Cannabis & Social Media: What is Possible and What Not?

Stephen Andrews
02 Nov 2022

There's a lot of Cannabis content nowadays on social media. You can scroll through reels and photos for hours on Instagram, watching dudes dabbing their budder or growers showing their extraordinarily big beautiful colas for the whole world to see. While it might be simpler for individual users to share such content on their personal feeds, Cannabis brands and companies are facing a hurdle when it comes to the promotion of their content, products, or services. Social media censorship and a lack of consistent advertising regulations continue to plague the budding sector.

There's a lot of content that you supposedly shouldn't do on networks such as Facebook, Instagram, Twitter, or TikTok. It might be fun to post yourself how you smoke a big fat joint at your birthday bash and there's only a slight chance the platform will ever remove your content. Especially if it's a post where you don't use a hashtag that says #ismokeweedthemomentiopenmyeyes or if it's a story that will disappear in a few hours. 

Whatever the case, this "irresponsible" kind of behavior might at some point cost you trouble if you come from a jurisdiction that does not support legal marijuana. For example, it may end up in the wrong hands, and it technically can be used as a piece of evidence by local law enforcement against you. So, it is at your own risk to share smoking a blunt type of content on your personal feed if you come from a place that still practices witch hunts on those who share a spliff with a friend and you are not someone rich, famous and has a mansion in Hollywood.

However, the question of what is acceptable and what is not to be posted and shared as content on platforms such as Facebook or Instagram gets more complicated for those who run a Cannabis business. 

It's a boom time for the cannabis industry. More brands than ever rely on their reach to social media to promote their business, educate audiences on the use of various Cannabis products, or advocate for legalization, social justice, and destigmatization. Regardless of what they do, everyone faces strict social media community guidelines for content as well as government regulations regarding the promotion of marijuana. This makes it difficult for many brands to build a consistent presence on Facebook, Instagram, Twitter, or other channels. 

What the major social media platforms definitely do not allow Cannabis business entities to do is buy paid ads and content placements. Commercial content can be interpreted as advertising and can be flagged and reported by anyone, including users, regulators, and competitors. With a few clicks, anyone can report a post or profile to the platform for community violations, which can result in removing the content or even suspending the business's page or profile from that very platform. 

On Facebook, ads must not promote the sales or use of illegal, prescription, or recreational substances. Cannabis companies cannot run ads even in legal states because of federal restrictions on marihuana. A failure to comply with Facebook's advertising guidelines can result in shutting down your ads and deleting your account forever.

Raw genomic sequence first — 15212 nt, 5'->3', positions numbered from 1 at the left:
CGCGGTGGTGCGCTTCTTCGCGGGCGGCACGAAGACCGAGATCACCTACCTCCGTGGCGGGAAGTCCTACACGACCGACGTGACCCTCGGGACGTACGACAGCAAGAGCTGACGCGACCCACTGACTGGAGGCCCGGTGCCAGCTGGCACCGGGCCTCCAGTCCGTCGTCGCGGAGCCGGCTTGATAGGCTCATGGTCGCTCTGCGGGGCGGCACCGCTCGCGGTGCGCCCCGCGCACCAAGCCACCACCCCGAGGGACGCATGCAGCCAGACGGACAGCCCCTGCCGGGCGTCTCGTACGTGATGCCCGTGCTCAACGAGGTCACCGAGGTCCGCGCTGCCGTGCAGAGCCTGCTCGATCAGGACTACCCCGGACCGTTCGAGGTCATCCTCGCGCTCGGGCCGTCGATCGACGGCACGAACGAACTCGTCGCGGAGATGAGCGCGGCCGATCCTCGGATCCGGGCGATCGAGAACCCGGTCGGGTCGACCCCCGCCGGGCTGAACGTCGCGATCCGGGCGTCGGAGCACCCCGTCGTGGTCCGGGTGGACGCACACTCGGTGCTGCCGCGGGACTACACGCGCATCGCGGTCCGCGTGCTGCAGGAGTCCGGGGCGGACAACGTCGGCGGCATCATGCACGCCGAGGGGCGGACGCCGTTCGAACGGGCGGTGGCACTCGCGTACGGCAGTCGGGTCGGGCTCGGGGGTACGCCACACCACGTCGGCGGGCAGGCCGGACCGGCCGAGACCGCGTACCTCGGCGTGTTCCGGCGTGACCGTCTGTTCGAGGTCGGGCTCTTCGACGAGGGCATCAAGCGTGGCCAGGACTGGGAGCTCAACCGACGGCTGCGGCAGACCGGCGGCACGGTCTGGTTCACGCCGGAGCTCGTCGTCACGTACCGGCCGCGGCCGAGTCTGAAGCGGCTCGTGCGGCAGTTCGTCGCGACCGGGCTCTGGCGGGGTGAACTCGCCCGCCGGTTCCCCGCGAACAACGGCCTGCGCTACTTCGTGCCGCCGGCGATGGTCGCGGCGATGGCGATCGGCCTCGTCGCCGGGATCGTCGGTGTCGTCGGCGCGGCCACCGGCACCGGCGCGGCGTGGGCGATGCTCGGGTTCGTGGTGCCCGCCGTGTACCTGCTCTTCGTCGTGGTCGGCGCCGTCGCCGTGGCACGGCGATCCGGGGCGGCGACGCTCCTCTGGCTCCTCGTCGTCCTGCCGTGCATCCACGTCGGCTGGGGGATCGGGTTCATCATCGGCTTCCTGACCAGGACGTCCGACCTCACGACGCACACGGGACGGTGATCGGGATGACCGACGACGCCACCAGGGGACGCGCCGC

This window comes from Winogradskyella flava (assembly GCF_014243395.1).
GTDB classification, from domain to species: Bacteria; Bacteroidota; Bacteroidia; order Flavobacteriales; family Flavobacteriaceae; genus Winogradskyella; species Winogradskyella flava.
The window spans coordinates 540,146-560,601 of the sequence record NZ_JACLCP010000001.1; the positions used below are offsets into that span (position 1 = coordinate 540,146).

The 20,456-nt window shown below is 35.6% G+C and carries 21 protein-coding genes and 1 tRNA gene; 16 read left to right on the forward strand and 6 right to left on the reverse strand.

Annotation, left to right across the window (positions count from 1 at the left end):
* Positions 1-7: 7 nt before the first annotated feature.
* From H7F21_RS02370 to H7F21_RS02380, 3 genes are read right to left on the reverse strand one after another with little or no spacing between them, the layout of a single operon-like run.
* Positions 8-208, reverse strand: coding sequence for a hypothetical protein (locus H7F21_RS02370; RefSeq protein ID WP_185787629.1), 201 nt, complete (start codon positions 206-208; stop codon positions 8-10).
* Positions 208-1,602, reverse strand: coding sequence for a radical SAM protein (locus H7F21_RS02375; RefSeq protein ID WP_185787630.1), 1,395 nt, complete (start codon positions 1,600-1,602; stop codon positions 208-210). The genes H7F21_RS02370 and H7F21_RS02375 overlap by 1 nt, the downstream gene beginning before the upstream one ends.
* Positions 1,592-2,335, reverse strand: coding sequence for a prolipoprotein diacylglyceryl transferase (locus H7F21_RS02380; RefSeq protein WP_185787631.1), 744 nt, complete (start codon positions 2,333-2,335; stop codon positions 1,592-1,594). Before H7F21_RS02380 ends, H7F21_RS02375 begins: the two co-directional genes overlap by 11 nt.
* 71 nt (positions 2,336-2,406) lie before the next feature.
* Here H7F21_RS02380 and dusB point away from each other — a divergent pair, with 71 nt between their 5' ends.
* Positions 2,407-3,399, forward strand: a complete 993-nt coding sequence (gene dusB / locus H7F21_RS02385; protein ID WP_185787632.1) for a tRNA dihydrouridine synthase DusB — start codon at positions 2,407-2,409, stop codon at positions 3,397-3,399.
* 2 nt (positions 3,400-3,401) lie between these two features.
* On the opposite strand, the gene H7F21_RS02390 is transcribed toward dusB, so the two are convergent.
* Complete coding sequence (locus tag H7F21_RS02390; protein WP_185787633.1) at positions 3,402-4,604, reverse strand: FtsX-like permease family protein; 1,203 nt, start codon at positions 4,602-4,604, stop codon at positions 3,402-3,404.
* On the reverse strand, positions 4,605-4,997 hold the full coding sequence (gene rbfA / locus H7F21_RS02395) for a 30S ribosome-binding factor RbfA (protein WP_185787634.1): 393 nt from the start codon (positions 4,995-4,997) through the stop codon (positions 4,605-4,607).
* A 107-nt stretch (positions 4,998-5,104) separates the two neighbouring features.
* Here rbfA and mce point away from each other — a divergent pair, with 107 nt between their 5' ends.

Instagram mimics the same policies as its parent company Facebook. The community guidelines there require that you only share original content you have created or have the legal right to share. The content cannot directly advertise marijuana, regardless of your state or country. 

Content removal can happen extremely fast for more "sensitive" categories such as Delta-8 THC. A warning that notifies for the removal will say that the platform does not support sharing information on illicit products like Delta-8 gummies. Unsurprisingly, this particular policy followed a surge of intoxication cases with Delta-8 products last year in the U.S. A dozen of states introduced strict bans on any such products. The social media giants followed steps and specifically targeted content associated with Delta-8. 

Educational content is a bit safer for Cannabis brands. But even with that type of content, there is no guarantee of what can happen in the end. You've probably heard it before: someone successfully grew a page with for example 10,000 Instagram followership only to have it removed at some point, the account suspended and all content is gone. For a reason that's hard to explain.

Excluding cannabis-related hashtags on posts, not using dollar signs in your copy, and not depicting cannabis consumption might help you preserve your business accounts and pages, according to some social media experts. 

All these restrictions speak of the magnitude of cannabis content censorship on various social media platforms. Whatever the case, cannabis content is here to say, no matter how difficult it is for businesses to authentically engage with audiences and the larger Cannabis community over social media. The times are changing, and with more U.S. states disregarding the federal ban on marijuana, pressure builds, and the rules and regulations for social media will eventually also have to change. 

Stephen Andrews